Norwin Lions Club lends paw to elementary school students

| Wednesday, Oct. 31, 2012, 11:12 p.m.

The Norwin Lions Club wants to make sure students at Hahntown and Stewartsville elementary schools do not go hungry.

The club plans to begin fundraising efforts for its Kitty Sack Project, which would send 25 students at the two schools home with enough food to make it through the weekend.

Club member Dina Denning, who started the Rotary Club of Norwin's Backpack Project, which is nearly identical to the Kitty Sack Project, said the Lions Club plans to provide nutritious meals to children living in poverty who might otherwise go hungry when they're not in school.

“My original goal with the Backpack Project was to make sure every elementary student at Norwin was taken care of,” Denning said. “Because the task is daunting, it's difficult for one organization to handle all of the students in need.”

The Rotary Club of Norwin provides backpacks of food to students at Sheridan Terrace Elementary School, Denning said.

The Lions Club worked with Norwin School District administrators, who identified 25 children at one elementary school who might be in need, based on who receives free or reduced-price lunches.

Lions International, the club's parent organization, mainly is known for collecting eyeglasses to donate to the less fortunate and those with impaired vision, said Norwin Lions Club president Eric Woods.

The Kitty Sack Project is an opportunity to show the club is interested in serving the entire community, not just those with impaired vision, he said.

“Some kids don't eat properly once they leave school on Friday until they come back on Monday,” Woods said. “We can't just turn our heads and think it's an impossible problem for our area.”

The club plans to work with Giant Eagle to develop menus and pack food in each backpack, while Eric Belak of Belak Flowers expects to deliver the backpacks to the two schools on Fridays, Denning said.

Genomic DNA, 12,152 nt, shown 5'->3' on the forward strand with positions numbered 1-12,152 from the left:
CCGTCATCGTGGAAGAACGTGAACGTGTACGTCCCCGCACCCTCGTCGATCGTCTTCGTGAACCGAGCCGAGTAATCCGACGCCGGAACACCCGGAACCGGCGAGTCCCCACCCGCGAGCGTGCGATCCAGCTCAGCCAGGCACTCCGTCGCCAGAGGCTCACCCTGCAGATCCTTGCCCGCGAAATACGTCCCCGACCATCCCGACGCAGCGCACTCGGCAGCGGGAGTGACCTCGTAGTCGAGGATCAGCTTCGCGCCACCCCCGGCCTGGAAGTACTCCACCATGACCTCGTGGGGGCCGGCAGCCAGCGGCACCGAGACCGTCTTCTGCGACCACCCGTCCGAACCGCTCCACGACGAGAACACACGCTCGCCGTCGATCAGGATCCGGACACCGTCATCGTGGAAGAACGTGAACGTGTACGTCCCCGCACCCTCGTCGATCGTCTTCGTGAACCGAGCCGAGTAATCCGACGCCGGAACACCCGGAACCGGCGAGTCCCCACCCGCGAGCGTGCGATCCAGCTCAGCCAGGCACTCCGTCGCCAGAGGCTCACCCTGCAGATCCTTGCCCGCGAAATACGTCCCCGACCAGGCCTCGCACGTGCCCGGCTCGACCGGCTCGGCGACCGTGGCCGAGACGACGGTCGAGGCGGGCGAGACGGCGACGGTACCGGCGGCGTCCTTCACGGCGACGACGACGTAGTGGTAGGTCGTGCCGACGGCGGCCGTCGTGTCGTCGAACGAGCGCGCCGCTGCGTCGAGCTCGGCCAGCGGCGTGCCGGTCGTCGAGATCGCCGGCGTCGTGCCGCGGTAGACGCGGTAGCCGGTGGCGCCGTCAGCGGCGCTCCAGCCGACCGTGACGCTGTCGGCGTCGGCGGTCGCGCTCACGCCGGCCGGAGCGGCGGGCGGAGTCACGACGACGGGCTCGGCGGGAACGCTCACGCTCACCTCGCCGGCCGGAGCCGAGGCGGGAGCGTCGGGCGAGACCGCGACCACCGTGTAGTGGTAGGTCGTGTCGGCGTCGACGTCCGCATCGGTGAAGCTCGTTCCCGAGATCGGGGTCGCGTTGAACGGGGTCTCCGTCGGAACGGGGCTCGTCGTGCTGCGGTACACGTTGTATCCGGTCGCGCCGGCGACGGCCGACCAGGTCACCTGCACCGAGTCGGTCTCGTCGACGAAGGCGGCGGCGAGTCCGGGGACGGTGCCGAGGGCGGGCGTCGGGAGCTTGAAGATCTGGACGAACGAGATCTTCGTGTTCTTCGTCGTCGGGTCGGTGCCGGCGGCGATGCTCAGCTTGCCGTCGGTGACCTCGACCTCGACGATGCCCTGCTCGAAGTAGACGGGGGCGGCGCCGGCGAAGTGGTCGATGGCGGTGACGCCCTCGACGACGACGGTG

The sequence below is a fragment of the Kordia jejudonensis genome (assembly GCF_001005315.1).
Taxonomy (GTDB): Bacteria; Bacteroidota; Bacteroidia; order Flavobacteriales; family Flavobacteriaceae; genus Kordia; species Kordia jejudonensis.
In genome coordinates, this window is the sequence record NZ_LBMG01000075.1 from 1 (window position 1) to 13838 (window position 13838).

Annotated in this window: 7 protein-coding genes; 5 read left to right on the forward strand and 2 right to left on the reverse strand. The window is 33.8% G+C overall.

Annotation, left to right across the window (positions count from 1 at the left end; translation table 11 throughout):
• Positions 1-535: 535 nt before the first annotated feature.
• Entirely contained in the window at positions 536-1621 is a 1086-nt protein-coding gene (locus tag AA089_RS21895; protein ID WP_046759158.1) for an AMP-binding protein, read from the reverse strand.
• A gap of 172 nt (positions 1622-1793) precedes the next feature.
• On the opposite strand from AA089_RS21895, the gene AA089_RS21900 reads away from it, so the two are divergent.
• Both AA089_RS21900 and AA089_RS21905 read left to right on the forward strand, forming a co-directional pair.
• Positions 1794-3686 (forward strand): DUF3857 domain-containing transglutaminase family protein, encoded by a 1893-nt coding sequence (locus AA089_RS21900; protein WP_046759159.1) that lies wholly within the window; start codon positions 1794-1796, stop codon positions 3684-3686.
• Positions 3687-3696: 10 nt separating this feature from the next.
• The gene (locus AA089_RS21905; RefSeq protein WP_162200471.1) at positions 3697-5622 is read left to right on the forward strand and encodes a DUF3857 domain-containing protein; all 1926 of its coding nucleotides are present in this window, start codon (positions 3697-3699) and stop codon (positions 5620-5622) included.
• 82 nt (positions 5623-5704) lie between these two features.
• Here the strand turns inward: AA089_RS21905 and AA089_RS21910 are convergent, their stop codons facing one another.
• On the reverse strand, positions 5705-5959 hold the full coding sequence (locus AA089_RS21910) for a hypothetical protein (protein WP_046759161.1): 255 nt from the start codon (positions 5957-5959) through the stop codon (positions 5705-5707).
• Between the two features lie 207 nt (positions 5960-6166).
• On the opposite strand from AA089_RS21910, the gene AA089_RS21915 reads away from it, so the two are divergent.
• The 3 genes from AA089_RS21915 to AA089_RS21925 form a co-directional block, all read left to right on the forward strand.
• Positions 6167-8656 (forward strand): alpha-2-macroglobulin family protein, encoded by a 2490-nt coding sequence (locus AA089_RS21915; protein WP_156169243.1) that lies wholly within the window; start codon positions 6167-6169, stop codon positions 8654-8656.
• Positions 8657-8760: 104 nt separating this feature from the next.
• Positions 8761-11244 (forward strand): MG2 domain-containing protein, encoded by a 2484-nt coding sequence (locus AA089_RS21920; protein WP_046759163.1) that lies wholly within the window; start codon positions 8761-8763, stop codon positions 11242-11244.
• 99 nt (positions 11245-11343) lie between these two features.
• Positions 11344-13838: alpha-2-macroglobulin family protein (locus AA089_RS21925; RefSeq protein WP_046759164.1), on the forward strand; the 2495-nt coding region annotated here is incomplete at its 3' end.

Denning said the club plans to let administrators distribute the food to students outside the classroom to allow them to remain anonymous.

The club hopes to start the program in January, but needs to collect donations and do some fundraising, Denning said.

The food in each backpack costs approximately $10, requiring $250 per week to provide enough for each student. With a 32-week school year, Denning said, it will cost approximately $8,000 to purchase enough food.

“We want to put the challenge out to organizations where they can donate $320 to sponsor a child to make sure they're fed over the weekend during the entire school year,” Denning said.

The Lions Club started fundraising efforts by selling T-shirts through Denning's company, CSDI in North Huntingdon, for $10 each.

On March 16, from 1 to 4 p.m. at the Circleville Volunteer Fire Department on Robbins Station Road, the club hopes to continue raising funds with its first Cub Cake Wars, which is a cupcake bake-off and donation drive.

The club also plans to sell cookbooks with recipes from residents throughout the Norwin region, Denning said.

“The quicker we can start raising money, the sooner we'll have the chance to feed these children,” Denning said.

Once the club gets the Kitty Sack Project established, Woods said, he would like to see it continue to grow to include more students and branch out to other school districts.

“We really need to confront this issue,” Woods said.

For more information on the Kitty Sack Project, contact Denning at or 724-863-4104, ext. 410.

Brad Pedersen is a staff writer for Trib Total Media. He can be reached at 412-856-7400, ext. 8626, or

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